Apple’s design expertise is only a small part of what makes the Apple Watch stand out. Another factor in its favour is the user interface. The problem many current smartwatches have is that the UI is packed onto a tiny display and you need to manipulate those tiny visual elements using your fingers, which are inevitably bigger than the elements you’re trying to touch.
Below we examine Apple’s method for controlling the user interface, and the software you can expect to see on the Apple Watch.
One way to use the Watch is via the screen. You can scroll around the screen, tap on items to select them or press harder to get more options – akin to using right click on a mouse. Various gestures bring up other elements of the operating system. For example, Glances are accessed by swiping up on the watch face.
There’s also Apple’s Force Touch technology that determines how hard you are pressing the Watch and will act accordingly. There is a difference between a hard press and a simple tap. (We discuss Force Touch in more detail below.)
One possible weakness of the Apple Watch – depending on how demanding your standards are when it comes to wearable tech – could be its all-around speed. Numerous reviewers have found the interface sluggish in use and noticed a delay before certain actions.
Update 8 September 2016: It should be noted that the below section is based on the original watch and not the Series 1 or 2 which feature a 50 percent faster processor.
As with many aspects of this product, experiences have varied among the team, and it’s likely that day-to-day performance is influenced by factors such as apps and Glances currently running. It’s rare to find an app that’s near-instantaneous to respond, as they’ll open quickly but will often hang, leaving us staring at a black loading screen; and syncing processes with the iPhone, over a Bluetooth connection, can be sluggish.
We’ve also found, as have many users, that third-party apps can sometimes be slow to start up. watchOS 2 looked to speed up third-party apps by allowing them to run natively on the Apple watch, but as we mention in our watchOS 2 section of the review below, we still find apps pretty sluggish and we often give up and end up using our iPhone apps instead.
Apple’s solution to the navigation problem is to use something that has always been a feature of watches in a new way.
The dial on the side of the watch – its proper name is the crown – has been brought into the 21st century and turned into what Apple calls the Digital Crown. This Digital Crown solves the problem of swiping through icons on a minuscule display.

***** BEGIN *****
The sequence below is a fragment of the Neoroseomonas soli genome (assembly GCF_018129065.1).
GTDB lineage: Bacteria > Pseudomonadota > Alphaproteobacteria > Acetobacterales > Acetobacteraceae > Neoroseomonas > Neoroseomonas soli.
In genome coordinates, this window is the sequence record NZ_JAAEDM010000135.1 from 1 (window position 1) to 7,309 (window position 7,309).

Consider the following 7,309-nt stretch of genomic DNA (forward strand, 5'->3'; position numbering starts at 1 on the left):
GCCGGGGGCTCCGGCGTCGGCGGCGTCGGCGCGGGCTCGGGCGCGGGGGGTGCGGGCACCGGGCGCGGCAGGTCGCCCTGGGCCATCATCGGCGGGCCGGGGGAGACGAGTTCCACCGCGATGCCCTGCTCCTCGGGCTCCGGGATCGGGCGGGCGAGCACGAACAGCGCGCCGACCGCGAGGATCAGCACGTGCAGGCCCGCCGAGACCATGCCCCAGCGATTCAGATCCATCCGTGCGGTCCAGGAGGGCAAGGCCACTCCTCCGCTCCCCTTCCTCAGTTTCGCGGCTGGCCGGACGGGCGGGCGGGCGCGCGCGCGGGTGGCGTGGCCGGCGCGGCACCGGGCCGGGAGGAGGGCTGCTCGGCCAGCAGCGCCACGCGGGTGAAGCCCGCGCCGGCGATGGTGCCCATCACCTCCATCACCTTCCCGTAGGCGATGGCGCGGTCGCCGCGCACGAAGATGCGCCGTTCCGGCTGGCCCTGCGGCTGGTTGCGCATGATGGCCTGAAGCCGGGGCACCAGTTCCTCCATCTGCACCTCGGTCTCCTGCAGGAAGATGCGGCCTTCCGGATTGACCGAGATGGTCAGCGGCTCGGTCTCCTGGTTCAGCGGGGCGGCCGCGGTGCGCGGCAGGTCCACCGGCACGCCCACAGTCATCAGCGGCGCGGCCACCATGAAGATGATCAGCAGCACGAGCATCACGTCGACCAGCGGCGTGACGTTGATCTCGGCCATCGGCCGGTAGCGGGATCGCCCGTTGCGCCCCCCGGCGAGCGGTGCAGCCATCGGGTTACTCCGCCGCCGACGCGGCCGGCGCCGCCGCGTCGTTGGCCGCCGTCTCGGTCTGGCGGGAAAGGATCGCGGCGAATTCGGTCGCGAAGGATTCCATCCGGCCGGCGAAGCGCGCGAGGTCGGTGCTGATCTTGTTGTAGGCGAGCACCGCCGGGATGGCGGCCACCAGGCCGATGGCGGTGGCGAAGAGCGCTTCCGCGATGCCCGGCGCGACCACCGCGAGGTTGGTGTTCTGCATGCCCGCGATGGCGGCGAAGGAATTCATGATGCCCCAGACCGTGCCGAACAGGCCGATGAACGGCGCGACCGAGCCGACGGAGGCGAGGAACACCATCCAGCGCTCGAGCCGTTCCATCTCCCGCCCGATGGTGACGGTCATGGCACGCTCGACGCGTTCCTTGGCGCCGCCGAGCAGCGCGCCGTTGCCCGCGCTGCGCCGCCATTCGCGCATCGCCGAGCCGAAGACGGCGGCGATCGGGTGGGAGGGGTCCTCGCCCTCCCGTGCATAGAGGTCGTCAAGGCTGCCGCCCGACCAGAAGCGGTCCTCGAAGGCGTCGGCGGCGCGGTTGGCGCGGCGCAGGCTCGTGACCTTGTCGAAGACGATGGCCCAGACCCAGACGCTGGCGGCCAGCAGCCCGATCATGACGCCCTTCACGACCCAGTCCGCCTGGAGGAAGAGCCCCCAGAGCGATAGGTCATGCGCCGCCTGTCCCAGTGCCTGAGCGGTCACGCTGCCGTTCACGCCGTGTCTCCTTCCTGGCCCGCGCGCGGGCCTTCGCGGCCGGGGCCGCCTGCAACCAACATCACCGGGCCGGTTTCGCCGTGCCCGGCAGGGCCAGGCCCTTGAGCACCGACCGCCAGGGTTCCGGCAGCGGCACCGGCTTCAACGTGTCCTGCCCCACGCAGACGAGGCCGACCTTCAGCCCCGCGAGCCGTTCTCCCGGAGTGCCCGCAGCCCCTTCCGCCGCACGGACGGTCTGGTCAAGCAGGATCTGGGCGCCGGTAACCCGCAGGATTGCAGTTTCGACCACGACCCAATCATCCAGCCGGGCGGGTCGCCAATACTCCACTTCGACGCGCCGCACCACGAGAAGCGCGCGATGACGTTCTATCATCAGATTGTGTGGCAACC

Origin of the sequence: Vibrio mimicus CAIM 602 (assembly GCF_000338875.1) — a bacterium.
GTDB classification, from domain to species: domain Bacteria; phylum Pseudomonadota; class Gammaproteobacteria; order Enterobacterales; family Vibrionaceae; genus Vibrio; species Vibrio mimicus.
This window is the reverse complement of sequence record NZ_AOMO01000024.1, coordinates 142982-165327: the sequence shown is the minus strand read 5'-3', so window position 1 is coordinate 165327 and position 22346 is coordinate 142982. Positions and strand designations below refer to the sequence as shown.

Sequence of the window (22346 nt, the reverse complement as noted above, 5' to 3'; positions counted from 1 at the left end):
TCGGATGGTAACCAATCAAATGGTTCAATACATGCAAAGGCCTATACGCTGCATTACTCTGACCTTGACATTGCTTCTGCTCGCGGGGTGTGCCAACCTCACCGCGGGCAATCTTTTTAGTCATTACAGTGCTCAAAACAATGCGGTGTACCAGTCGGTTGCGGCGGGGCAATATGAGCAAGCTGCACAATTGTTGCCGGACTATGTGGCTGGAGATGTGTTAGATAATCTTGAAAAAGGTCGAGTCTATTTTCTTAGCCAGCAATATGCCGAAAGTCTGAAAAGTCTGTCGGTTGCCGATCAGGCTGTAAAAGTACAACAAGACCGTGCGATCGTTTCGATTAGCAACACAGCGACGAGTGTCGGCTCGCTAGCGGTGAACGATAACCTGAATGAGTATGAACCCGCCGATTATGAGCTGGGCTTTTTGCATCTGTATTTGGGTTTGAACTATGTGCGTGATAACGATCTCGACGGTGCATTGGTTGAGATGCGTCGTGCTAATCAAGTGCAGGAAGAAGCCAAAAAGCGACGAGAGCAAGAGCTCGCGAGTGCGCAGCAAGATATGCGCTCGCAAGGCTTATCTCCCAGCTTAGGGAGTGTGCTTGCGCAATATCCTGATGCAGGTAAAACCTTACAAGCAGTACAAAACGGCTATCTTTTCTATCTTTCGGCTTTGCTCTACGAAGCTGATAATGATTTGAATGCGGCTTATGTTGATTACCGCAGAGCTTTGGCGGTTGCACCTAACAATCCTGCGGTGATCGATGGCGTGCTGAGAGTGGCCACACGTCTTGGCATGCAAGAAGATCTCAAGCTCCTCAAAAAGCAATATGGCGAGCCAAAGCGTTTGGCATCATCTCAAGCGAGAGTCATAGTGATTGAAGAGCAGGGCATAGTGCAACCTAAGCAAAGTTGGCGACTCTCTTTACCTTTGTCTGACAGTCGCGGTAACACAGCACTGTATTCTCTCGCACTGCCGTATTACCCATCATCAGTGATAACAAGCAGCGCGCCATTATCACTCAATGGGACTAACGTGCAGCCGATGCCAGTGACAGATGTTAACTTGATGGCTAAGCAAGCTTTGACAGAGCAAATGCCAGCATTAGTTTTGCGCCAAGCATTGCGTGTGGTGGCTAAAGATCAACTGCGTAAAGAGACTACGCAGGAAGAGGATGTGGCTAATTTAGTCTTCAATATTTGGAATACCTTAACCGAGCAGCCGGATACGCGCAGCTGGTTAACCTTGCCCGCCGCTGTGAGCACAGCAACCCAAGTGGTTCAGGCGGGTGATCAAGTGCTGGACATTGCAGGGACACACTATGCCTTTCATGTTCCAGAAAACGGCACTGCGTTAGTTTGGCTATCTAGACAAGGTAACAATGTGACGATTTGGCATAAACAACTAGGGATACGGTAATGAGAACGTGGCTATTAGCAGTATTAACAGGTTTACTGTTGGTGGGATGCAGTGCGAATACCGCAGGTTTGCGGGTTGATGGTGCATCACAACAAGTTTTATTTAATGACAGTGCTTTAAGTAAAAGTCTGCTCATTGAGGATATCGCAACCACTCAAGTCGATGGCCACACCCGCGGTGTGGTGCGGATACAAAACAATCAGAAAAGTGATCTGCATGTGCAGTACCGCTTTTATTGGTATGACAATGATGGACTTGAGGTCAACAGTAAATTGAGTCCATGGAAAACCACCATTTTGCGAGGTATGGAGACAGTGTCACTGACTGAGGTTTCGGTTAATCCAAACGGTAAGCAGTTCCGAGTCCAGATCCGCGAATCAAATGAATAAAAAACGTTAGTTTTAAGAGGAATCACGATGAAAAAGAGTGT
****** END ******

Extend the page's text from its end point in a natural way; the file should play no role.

Below the Digital Crown is another button. This button takes you to the home screen and to the Friends app, from which you can contact your friends (more on that below). This button is also used when you’re paying for things using Apple Pay (more on that below, also).
Apple claims that on a typical day, with typical usage, you should get 18 hours of battery life from the Apple Watch. In other words, you ought to be able to get through a whole day, but that will be about it: expect to charge it every night. (Which, incidentally, rules out being able to sleep with the watch on – which is likely to be a disappointment to developers of sleep-related apps.)
In fact, your use may vary. Apple’s ‘typical day’ included a half-hour workout, but if you exercise more than that you may use up the battery quicker – in Apple’s tests, the battery lasted 6.5 hours during a workout (so you should at least be able to run that marathon without running out of battery). If you use the Apple Watch to play music you will also find that to be a bit of a battery hog. Apple got 6.5 hours of audio playback out of the test device before it ran out of power.
Pricing varies depending on the watch and strap you choose. For more information about Watch prices, read our Apple Watch buying advice.
The Apple Watch price starts at £259 in the UK; that’s for the 38mm Apple Watch Sport with a plastic band, and £299 for the 42mm version. The stainless steel Apple Watch starts at £479 and the newer Apple Watch Hermes starts at £1000, while the 18-carat gold Apple Watch Edition starts at an eye-watering £8,000.
The Apple Watch isn’t the first ever smartwatch, and it doesn’t really do anything rival products don’t do. But what it does do, it does as well as any smartwatch out there, thanks to Apple’s user interface expertise. It’s a slick device to use, although you should be warned that it isn’t completely intuitive, particularly at first. With use it will become more familiar and user-friendly.